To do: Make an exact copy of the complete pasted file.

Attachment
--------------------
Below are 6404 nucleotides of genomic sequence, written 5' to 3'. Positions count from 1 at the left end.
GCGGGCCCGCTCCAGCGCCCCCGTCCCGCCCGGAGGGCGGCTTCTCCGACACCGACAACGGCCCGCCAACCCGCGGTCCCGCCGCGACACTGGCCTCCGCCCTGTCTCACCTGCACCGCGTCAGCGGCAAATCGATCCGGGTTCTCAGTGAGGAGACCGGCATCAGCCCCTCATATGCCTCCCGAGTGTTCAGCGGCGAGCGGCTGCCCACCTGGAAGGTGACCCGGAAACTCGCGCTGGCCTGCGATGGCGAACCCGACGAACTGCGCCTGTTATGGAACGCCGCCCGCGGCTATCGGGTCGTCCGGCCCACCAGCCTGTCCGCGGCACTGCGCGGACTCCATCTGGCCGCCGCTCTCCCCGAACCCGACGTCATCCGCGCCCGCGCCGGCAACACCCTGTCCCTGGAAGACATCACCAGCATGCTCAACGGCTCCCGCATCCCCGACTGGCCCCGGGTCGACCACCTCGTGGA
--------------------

Below are 6404 nucleotides of genomic sequence, written 5' to 3'. Positions count from 1 at the left end.
GCGGGCCCGCTCCAGCGCCCCCGTCCCGCCCGGAGGGCGGCTTCTCCGACACCGACAACGGCCCGCCAACCCGCGGTCCCGCCGCGACACTGGCCTCCGCCCTGTCTCACCTGCACCGCGTCAGCGGCAAATCGATCCGGGTTCTCAGTGAGGAGACCGGCATCAGCCCCTCATATGCCTCCCGAGTGTTCAGCGGCGAGCGGCTGCCCACCTGGAAGGTGACCCGGAAACTCGCGCTGGCCTGCGATGGCGAACCCGACGAACTGCGCCTGTTATGGAACGCCGCCCGCGGCTATCGGGTCGTCCGGCCCACCAGCCTGTCCGCGGCACTGCGCGGACTCCATCTGGCCGCCGCTCTCCCCGAACCCGACGTCATCCGCGCCCGCGCCGGCAACACCCTGTCCCTGGAAGACATCACCAGCATGCTCAACGGCTCCCGCATCCCCGACTGGCCCCGGGTCGACCACCTCGTGGA